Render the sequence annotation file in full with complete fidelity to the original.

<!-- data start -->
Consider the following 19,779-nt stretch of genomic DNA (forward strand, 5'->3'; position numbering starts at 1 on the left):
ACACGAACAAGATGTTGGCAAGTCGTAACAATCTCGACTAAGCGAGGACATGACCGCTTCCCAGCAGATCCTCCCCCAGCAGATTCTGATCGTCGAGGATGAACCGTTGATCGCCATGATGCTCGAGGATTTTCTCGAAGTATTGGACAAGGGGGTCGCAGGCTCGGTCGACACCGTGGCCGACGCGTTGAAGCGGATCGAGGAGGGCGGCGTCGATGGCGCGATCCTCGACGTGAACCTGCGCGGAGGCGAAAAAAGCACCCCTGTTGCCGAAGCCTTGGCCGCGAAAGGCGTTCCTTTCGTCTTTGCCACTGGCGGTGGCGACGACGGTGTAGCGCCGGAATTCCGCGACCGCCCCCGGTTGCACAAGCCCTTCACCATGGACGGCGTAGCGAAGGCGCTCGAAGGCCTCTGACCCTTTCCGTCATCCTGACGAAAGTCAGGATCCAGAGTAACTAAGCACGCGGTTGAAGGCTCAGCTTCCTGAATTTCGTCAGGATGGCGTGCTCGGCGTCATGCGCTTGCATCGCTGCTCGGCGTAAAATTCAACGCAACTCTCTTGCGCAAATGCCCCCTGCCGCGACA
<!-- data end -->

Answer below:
Consider the following 19,779-nt stretch of genomic DNA (forward strand, 5'->3'; position numbering starts at 1 on the left):
ACACGAACAAGATGTTGGCAAGTCGTAACAATCTCGACTAAGCGAGGACATGACCGCTTCCCAGCAGATCCTCCCCCAGCAGATTCTGATCGTCGAGGATGAACCGTTGATCGCCATGATGCTCGAGGATTTTCTCGAAGTATTGGACAAGGGGGTCGCAGGCTCGGTCGACACCGTGGCCGACGCGTTGAAGCGGATCGAGGAGGGCGGCGTCGATGGCGCGATCCTCGACGTGAACCTGCGCGGAGGCGAAAAAAGCACCCCTGTTGCCGAAGCCTTGGCCGCGAAAGGCGTTCCTTTCGTCTTTGCCACTGGCGGTGGCGACGACGGTGTAGCGCCGGAATTCCGCGACCGCCCCCGGTTGCACAAGCCCTTCACCATGGACGGCGTAGCGAAGGCGCTCGAAGGCCTCTGACCCTTTCCGTCATCCTGACGAAAGTCAGGATCCAGAGTAACTAAGCACGCGGTTGAAGGCTCAGCTTCCTGAATTTCGTCAGGATGGCGTGCTCGGCGTCATGCGCTTGCATCGCTGCTCGGCGTAAAATTCAACGCAACTCTCTTGCGCAAATGCCCCCTGCCGCGACA